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2021-09-19 17th Sunday after Pentecost

Grace, mercy and peace be to you from God our Father and our Lord and Savior Jesus Christ. Amen.

You may have played the board game Clue with your kids or grandkids. It’s the classic “who-dunnit” mystery game. You need to solve the murder by deducing who did the crime, in what location with what weapon. It might have been Colonel Mustard, in the Library with the lead pipe. Or maybe Mrs. Peacock in the Study with the revolver! It’s a lot of fun to analyze the clues that are provided and try to solve the crime. The funny thing about Clue though is that you solve the who, the what and the where, but you never find out the why. Why did Professor Plum club Miss Scarlett with a candlestick in the Conservatory?! Perhaps we will never know! The motive shall remain a mystery forever!

But motive is the name of the game today with St. James the jack-hammer! His words keep chipping away at us again this week. He writes “Who is wise and understanding among you? By his good conduct let him show his works in the meekness of wisdom. But if you have bitter jealousy and selfish ambition in your hearts, do not boast and be false to the truth. This is not the wisdom that comes down from above, but is earthly, unspiritual, demonic”_ (James 3:13-15). James’ main point here is all about the motive for our Good Works. They should be done from a heart redeemed by Christ the crucified. Because Jesus has died for me to forgive and set me free, I want to serve God by serving my neighbour. My motive to help others and do good is Christ. But St. James warns that our sinful nature always wants to rear its ugly head. Jealousy, selfish ambition and other wrong motives aren’t heavenly minded at all. Instead it’s the opposite. It’s earthly, unspiritual and outright demonic! Strong words from the jack-hammer indeed!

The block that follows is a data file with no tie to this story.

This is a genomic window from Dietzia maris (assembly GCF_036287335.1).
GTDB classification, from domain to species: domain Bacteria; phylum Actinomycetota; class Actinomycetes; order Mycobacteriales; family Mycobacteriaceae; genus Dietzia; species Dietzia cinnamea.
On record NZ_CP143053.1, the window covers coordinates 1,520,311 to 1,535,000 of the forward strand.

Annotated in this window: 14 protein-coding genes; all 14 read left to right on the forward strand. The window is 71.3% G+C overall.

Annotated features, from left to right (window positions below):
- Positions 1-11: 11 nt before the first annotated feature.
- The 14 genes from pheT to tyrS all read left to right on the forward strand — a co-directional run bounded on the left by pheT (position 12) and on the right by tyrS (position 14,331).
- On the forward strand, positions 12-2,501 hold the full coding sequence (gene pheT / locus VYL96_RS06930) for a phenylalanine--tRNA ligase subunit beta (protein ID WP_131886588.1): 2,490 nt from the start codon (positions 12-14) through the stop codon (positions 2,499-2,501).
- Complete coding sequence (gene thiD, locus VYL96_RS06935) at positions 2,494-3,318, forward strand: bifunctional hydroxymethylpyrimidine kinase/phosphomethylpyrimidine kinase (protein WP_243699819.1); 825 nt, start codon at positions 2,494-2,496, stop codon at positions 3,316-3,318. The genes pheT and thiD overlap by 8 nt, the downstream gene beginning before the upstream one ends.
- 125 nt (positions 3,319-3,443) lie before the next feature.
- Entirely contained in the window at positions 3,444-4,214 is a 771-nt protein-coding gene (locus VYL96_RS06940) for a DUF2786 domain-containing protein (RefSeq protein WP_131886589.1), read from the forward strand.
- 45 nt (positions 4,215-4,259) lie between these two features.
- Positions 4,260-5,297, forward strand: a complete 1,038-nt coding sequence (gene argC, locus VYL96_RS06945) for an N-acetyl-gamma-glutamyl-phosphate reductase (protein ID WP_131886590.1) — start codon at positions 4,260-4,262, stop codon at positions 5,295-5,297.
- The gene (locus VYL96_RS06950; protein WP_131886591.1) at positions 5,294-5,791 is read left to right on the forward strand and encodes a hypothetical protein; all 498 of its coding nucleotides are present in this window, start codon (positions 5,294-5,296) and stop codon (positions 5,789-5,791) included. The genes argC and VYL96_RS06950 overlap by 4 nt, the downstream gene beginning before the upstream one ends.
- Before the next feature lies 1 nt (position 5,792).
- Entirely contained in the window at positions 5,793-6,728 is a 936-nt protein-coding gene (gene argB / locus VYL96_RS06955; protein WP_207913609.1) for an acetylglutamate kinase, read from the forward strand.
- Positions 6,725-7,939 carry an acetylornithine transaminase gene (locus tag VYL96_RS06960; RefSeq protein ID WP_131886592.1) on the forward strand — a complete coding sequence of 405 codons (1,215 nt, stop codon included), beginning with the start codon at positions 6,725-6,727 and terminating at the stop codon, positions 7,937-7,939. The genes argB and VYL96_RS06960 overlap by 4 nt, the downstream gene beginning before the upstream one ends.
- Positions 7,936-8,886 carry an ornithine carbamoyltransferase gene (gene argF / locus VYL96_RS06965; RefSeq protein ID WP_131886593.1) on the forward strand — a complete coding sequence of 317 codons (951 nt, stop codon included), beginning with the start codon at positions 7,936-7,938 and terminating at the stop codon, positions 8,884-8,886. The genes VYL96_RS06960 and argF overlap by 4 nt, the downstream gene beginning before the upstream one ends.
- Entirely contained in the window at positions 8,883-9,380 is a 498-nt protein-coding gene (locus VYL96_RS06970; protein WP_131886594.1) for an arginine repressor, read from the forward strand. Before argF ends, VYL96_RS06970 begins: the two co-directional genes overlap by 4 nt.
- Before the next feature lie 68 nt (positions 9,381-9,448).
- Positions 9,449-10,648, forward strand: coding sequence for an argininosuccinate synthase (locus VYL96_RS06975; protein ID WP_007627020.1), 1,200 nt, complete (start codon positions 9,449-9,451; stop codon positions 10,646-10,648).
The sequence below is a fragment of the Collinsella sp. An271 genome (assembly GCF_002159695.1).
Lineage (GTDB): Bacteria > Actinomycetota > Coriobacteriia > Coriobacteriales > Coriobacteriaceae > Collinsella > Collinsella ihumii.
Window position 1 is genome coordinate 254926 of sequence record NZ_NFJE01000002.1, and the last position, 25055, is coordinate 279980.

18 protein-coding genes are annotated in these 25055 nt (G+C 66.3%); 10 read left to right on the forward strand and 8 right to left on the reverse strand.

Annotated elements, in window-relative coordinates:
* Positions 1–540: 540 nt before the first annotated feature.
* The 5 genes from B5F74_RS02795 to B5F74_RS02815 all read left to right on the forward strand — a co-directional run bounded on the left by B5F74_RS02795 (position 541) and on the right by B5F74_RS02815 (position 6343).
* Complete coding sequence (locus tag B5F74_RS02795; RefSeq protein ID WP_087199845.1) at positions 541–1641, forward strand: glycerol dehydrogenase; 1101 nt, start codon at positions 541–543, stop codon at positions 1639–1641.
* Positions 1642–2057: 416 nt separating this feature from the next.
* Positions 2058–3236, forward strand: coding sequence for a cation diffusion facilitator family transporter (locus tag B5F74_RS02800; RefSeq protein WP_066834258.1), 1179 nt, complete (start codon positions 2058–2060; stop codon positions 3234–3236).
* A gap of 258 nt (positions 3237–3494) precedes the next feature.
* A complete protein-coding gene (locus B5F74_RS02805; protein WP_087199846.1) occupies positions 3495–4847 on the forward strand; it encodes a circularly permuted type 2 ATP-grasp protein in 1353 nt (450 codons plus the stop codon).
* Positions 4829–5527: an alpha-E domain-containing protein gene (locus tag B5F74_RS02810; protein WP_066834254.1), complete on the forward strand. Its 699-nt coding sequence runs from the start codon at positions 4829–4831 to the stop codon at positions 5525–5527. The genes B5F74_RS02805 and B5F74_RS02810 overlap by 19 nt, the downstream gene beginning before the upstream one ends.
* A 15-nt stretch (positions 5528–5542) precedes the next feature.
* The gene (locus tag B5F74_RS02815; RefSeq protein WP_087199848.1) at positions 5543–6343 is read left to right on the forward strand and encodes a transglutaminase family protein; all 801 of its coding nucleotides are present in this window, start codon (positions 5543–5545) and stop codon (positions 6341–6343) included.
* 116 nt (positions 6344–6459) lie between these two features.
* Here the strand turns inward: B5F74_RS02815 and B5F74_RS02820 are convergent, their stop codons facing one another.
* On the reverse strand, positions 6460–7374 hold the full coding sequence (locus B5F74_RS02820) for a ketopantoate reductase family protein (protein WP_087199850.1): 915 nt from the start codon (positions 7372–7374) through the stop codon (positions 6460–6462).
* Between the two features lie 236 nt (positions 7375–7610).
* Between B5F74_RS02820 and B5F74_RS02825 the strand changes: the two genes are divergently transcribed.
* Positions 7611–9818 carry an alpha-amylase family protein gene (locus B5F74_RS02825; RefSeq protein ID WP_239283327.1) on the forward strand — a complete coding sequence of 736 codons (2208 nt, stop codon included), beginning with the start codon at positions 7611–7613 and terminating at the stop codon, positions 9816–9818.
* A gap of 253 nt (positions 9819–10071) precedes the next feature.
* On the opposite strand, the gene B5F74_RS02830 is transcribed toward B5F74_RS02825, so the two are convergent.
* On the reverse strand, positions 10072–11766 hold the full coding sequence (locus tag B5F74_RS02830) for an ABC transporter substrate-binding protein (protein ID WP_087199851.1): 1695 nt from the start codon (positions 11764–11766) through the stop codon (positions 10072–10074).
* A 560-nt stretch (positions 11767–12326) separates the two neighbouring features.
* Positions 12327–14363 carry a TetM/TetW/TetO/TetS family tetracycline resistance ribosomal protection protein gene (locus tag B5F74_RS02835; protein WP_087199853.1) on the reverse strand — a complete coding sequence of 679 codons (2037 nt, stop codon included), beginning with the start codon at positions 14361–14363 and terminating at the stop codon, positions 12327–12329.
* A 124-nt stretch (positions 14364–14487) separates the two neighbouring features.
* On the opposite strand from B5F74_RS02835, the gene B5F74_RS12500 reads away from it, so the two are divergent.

I remember being back in highschool English class. We were reading our Chaucers and our Shakespeares and honing up on our grammar all the other riveting things that come with English class. Somehow we got on to the topic of ethics. People were opining that “doing the right thing” in life is good because it means you are a “nice person.” You help people. You be kind. You don’t judge anyone. And on and on. Our teacher brought up the topic of her sponsor child that she supported. This child and his family now had a goat and an education and a new pair of shoes because of her financial contribution. “Helping others,” she said “just makes me feel good inside!” And herein lies the trap that St. James warns us about.

Good works like charity, kindness, helping others if they are done because “they make me feel good” well, they tend to miss the point. They have lost the heavenly source. They have lost the spiritual motive. Ok, but do sponsor children really care about your motive? Not really. They have food and shoes and things to sustain them and make things better for them in this earthly life. So why does it matter? Why are we even talking about this? I’m glad you asked!

One cold winter’s day a crowd of people stood in front of a pet store window. There were smiles all around as they watched a litter of chubby yellow Labrador puppies snuggling up to each other. One woman chuckled to herself and said “What a delightful picture of brotherhood! Just look at how those cute little puppies instinctively keep each other warm!” A stalwart Lutheran in the back quickly burst her kumbaya bubble when he said “No ma’am. They’re keeping themselves warm!”

What is the motive and why does it matter? For our Christian lives it matters, even if on the outside it really doesn’t seem like it does. The difference and distinctive factor is that Christians ought to do good things and good works because of what has already been given to us. This is of course the cross of Christ that I’m talking about. But most people come at it from the earthly perspective of gaining something either from God or a feeling from themselves in the case of my English teacher. Doing this good thing makes me feel good inside. Or, by doing this good thing God will bless me. I’ll gain God’s favour by what I do.